If the game is not in UTF-8 BOM from the start it is converted and put in the game/japanese-utf-8 branch manually. The game/japanese-utf-8 branch should never be merged into another branch, nor should any branch merge into it.
Initially a branch of game/japanese-utf-8, and should optimally contain as few modifications as possible, preferably only the text itself. Additions are not a big problem but should be commented, while removing something warrants a good reason. If something is needed for the game to make sense in English, it naturally goes here.
They should contain a changelog with entries based on commits describing what has been done.
To change the game in ways other than pure text, feature branches are made. They are all branched off game/eng-translation and sit there self-contained until merged into eng-development. They should contain a readme or changelog describing what the feature does, how, and where.
Whenever a new update to game/eng-translation is made or a feature branch is in a ready state, they get merged into game/eng-development. But the branch itself should not contain original changes.
When game/eng-development has been stable for a while the contents game/release is replaced with that of game/eng-development. The history of this branch should not contain any other branch.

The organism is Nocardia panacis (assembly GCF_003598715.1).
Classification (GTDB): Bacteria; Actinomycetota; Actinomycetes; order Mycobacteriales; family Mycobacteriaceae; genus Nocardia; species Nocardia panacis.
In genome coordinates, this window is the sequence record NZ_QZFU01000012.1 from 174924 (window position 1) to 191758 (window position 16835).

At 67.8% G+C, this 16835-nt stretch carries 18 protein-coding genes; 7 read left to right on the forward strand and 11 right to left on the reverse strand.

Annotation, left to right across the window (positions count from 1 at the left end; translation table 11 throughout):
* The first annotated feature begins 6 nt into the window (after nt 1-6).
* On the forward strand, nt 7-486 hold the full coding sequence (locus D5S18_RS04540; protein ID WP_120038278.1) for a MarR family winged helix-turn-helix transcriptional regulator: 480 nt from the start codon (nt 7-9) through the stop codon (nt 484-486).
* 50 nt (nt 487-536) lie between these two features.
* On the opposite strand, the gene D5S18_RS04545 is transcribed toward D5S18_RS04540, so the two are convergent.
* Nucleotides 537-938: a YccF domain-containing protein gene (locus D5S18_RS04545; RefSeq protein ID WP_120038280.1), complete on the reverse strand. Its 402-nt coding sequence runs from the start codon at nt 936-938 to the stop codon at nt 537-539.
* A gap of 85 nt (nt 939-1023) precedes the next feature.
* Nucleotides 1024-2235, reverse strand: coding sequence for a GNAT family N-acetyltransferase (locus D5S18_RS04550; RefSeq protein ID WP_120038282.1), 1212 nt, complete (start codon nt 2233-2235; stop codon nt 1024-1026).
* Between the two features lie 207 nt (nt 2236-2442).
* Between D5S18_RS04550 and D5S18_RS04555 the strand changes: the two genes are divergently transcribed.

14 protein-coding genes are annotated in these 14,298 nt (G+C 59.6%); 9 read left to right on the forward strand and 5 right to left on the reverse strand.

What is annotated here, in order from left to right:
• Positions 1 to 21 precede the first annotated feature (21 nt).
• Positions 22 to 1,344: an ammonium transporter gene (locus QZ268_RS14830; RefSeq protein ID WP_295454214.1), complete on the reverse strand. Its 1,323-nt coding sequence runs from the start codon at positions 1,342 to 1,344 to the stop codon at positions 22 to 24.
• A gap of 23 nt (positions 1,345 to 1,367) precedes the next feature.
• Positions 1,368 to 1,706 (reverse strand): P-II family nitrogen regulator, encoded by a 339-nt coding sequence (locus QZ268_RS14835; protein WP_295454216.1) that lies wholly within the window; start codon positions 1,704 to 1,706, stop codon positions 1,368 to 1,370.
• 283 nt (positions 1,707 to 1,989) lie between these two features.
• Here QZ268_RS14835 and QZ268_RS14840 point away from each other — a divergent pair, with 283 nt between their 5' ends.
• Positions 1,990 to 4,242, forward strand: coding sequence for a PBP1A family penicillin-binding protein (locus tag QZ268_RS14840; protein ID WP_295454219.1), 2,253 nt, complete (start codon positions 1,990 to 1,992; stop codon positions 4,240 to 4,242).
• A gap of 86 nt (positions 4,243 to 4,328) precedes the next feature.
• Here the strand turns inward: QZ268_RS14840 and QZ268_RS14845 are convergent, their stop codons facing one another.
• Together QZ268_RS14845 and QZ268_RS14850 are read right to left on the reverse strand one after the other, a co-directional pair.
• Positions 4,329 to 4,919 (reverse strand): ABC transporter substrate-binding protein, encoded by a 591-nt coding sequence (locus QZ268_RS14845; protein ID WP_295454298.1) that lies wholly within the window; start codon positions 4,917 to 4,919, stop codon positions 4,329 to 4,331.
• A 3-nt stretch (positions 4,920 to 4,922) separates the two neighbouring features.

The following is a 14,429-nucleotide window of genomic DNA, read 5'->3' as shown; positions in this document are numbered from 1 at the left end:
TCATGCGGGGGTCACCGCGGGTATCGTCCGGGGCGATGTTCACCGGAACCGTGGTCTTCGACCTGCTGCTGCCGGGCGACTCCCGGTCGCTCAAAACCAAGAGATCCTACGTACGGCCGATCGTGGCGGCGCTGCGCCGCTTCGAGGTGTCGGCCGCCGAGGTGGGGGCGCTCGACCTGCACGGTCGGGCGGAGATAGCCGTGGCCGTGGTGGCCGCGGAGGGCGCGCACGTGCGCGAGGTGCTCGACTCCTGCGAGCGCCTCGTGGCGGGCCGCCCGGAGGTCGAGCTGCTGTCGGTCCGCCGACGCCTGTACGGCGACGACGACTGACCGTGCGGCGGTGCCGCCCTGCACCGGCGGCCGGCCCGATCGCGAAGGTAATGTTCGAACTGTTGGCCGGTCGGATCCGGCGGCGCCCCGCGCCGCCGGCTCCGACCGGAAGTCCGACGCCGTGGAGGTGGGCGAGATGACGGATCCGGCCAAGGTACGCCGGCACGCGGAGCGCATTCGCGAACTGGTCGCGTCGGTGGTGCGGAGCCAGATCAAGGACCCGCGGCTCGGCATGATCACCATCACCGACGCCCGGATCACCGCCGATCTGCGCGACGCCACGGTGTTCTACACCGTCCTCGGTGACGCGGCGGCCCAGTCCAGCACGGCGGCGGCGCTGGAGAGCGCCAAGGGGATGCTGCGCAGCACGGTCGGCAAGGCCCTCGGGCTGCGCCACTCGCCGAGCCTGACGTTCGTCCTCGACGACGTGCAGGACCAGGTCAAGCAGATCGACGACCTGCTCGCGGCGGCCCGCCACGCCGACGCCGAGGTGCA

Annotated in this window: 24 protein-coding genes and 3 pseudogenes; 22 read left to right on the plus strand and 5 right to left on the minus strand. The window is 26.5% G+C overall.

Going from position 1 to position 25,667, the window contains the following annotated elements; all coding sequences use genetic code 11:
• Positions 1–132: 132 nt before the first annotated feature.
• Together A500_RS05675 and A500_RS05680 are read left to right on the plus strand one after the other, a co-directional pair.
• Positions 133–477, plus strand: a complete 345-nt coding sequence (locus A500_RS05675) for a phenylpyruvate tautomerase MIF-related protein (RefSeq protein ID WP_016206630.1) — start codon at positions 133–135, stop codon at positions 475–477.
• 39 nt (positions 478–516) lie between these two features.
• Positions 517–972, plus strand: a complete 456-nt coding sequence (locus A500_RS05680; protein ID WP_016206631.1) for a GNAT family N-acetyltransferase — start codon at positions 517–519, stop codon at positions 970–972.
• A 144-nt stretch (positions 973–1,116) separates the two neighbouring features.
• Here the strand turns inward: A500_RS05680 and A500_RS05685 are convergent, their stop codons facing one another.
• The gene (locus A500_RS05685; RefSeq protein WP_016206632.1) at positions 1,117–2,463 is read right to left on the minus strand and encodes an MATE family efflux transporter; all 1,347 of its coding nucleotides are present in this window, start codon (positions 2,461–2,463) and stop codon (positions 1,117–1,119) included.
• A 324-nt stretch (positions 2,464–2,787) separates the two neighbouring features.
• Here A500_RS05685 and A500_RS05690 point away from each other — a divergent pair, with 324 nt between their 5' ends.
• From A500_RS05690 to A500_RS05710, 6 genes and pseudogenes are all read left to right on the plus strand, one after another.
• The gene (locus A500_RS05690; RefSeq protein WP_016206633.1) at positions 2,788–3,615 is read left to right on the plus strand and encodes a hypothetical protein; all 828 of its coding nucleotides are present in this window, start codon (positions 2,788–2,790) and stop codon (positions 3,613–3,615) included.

- Japanese updates
When Japanese updates are released game/japanese and game/japanese-utf-8 are updated as listed above. Then game/japanese-utf-8 is diffed with tool into game/eng-translation. It it because tools often lack git integration that game/eng-translation should contain as few differences as possible.
- Having a git client open to see which files and lines have been changed in game/japanese-utf-8 makes it easier to avoid diffing unnecessary files.
- Using comments like ";Custom code" also makes it clearer when to not overwrite code.
- Keeping a changelog of all new things helps, and doing that when diffing is easy.
After the game/eng-translation has been updated it is time to update game/eng-development. The problem here is that some feature branches might contradict what the update just added. To avoid having to care about backward compatibility game/eng-development is simply deleted. A new game/eng-development is then created by branching game/eng-translation and applying the feature branches to that.
Should any merge conflict emerge then it can be fixed in game/eng-development if it is minor, but it would be better to fix it in the feature branch itself.
- eralang — Basics on the programming language behind era games. Recommended to take a look at if it's your first time working with era.
- Japanese emuera documentation — Much more completed documentation on eralang and emuera, naturally only in Japanese.
- GitKraken — Explains how to set up GitKraken properly with the eragames repository.
Setting up a new project
The Japanese uploads are here for touhou and here for other things. Account for both is era/era. It is there that new games are found.
Generally, Namanicha will add whatever new games are uploaded to the Git, so making new projects does not make sense.
Contributing to an ongoing project
Begin by reading the above to understand what the process entails. Then ask in the discord.